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A VPN provider sniffs traffic to track down a hacker

Proxy.sh a Virtual Private Network (VPN) provider has admitted in its announcements that it has spied traffic over its US-based server to track down a hacker.

That answer the questions being asked by many, “can you trust your VPN provider?”

Sniffing over its network was accordingly not directed by law enforcement but by its own following a complain by a family of their daughters being harassed online.

“We are unfortunate to announce that there have been abuse complaints about hacking activities on our U.S. Illinois 1 node. We have been saddened to learn that these actions were harmful to individuals (human beings),” part of its announcement stated.

“As a result, we will open this node again and monitor it with Wireshark for a period of 7 days. If you are the hacker, please stop your activities and leave our network. You are not welcome here. ”

The monitoring was stopped because the hacker contacted Proxy.sh prompting an apology and an end to the matter.

TorrentFreak has said in its reports, many may think the company was only acting responsible, “ending the abuse and acted properly” that particular incident “is likely to be damaging to the company.

Further announcement by Proxy.sh:

“We are very opened about our activities and we do not support or promote activities that may be harmful to human beings. We have been contacted by a family about someone using our network and harassing their daughters. As per stated in our ethics policy, we condemn activities that are harmful to human beings.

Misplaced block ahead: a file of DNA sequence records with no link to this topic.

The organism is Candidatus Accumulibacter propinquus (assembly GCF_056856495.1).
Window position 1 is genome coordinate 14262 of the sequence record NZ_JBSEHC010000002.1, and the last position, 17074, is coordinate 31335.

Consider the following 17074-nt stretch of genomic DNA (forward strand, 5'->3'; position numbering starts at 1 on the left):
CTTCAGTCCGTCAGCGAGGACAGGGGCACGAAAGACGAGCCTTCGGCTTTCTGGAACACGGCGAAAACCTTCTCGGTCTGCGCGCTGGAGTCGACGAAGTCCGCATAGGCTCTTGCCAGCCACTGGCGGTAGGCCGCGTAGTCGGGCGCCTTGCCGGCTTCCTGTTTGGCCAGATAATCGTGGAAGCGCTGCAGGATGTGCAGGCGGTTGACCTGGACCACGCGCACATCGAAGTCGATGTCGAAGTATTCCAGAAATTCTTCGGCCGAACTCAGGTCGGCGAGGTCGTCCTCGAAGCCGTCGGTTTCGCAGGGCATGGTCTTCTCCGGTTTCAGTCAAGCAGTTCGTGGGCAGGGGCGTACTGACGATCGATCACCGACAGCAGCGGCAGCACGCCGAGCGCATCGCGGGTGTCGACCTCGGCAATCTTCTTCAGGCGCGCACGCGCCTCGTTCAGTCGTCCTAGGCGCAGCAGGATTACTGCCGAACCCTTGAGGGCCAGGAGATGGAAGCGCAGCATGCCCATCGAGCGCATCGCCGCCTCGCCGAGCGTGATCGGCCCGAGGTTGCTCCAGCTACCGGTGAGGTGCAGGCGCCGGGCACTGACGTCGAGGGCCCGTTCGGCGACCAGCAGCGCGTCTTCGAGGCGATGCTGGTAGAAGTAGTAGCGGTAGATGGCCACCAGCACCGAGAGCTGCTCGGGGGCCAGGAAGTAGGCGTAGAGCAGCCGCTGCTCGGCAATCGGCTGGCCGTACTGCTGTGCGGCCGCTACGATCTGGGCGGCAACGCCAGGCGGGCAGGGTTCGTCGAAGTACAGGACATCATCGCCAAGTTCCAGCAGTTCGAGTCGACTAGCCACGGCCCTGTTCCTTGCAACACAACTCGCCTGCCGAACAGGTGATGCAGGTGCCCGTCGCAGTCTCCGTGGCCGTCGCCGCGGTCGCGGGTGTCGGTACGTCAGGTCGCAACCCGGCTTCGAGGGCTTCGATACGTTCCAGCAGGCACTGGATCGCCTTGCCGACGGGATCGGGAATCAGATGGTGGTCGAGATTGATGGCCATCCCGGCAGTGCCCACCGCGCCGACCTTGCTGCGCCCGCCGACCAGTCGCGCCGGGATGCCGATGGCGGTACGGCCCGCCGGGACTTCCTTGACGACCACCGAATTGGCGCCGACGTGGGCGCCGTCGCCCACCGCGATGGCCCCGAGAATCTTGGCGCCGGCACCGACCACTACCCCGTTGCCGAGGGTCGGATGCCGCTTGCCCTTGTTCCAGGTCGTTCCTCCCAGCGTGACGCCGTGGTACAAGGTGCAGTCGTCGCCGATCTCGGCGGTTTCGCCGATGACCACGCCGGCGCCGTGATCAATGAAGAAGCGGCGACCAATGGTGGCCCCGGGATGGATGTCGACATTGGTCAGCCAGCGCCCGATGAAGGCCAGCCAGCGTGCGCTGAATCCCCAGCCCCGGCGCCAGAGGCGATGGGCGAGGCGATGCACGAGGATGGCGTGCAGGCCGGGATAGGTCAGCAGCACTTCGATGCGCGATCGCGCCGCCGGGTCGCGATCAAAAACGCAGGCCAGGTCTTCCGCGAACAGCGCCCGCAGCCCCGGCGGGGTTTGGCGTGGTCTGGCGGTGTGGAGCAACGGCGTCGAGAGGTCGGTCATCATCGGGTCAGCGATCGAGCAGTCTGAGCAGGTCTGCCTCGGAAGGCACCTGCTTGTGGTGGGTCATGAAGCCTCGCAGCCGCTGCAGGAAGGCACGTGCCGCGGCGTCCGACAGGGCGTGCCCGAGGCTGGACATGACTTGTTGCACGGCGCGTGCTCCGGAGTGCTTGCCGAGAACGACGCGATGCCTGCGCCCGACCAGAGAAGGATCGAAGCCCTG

We have decided to install a monitor on our Illinois 1 node so as to locate the hacker. Few hours after we announced this move to our public, the hacker came to us to apologise. We then completely removed the Wireshark installation.

This situation shows that we are actually really not logging anything and that we will always tell our members when we have to log one of our nodes or our entire network, either for maintenance and small internal affairs such as this.

The situation also shows that the only solution we have to help law enforcement agencies find problematic use across our network, is to clearly install a logging capacity on it. As a result, we are able to either comply or shut down the servers we have in a particular location (it happened to us in Czech Republic few months ago).

We will only intervene into our traffic when we believe there have been activities infringing our ethical terms – that is when activities harmful to human beings (not corporations or entities) are taking place on our network. In such case, we do not privilege law enforcement agencies but rather communication, transparency and assistance from NGOs.”

Source : TorrentFreak | Softpedia

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